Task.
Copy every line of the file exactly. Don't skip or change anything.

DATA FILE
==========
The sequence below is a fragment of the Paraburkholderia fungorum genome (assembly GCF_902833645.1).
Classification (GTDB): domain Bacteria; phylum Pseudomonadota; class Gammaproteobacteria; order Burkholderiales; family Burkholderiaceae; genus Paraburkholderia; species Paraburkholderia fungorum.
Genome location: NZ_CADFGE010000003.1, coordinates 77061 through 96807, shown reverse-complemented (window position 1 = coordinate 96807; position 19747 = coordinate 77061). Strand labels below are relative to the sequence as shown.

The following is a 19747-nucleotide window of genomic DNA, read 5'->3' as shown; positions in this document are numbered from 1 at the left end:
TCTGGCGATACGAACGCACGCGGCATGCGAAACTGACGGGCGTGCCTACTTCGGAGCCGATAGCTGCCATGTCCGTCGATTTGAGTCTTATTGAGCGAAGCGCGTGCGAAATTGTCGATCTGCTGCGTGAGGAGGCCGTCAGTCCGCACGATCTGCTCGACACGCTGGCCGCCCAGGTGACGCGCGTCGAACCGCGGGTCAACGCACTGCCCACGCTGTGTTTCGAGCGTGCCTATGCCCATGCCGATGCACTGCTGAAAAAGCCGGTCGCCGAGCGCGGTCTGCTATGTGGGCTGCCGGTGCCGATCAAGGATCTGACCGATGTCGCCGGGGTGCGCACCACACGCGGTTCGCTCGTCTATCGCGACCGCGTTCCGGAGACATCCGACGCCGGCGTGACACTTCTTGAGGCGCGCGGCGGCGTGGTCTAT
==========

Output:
The sequence below is a fragment of the Paraburkholderia fungorum genome (assembly GCF_902833645.1).
Classification (GTDB): domain Bacteria; phylum Pseudomonadota; class Gammaproteobacteria; order Burkholderiales; family Burkholderiaceae; genus Paraburkholderia; species Paraburkholderia fungorum.
Genome location: NZ_CADFGE010000003.1, coordinates 77061 through 96807, shown reverse-complemented (window position 1 = coordinate 96807; position 19747 = coordinate 77061). Strand labels below are relative to the sequence as shown.

The following is a 19747-nucleotide window of genomic DNA, read 5'->3' as shown; positions in this document are numbered from 1 at the left end:
TCTGGCGATACGAACGCACGCGGCATGCGAAACTGACGGGCGTGCCTACTTCGGAGCCGATAGCTGCCATGTCCGTCGATTTGAGTCTTATTGAGCGAAGCGCGTGCGAAATTGTCGATCTGCTGCGTGAGGAGGCCGTCAGTCCGCACGATCTGCTCGACACGCTGGCCGCCCAGGTGACGCGCGTCGAACCGCGGGTCAACGCACTGCCCACGCTGTGTTTCGAGCGTGCCTATGCCCATGCCGATGCACTGCTGAAAAAGCCGGTCGCCGAGCGCGGTCTGCTATGTGGGCTGCCGGTGCCGATCAAGGATCTGACCGATGTCGCCGGGGTGCGCACCACACGCGGTTCGCTCGTCTATCGCGACCGCGTTCCGGAGACATCCGACGCCGGCGTGACACTTCTTGAGGCGCGCGGCGGCGTGGTCTAT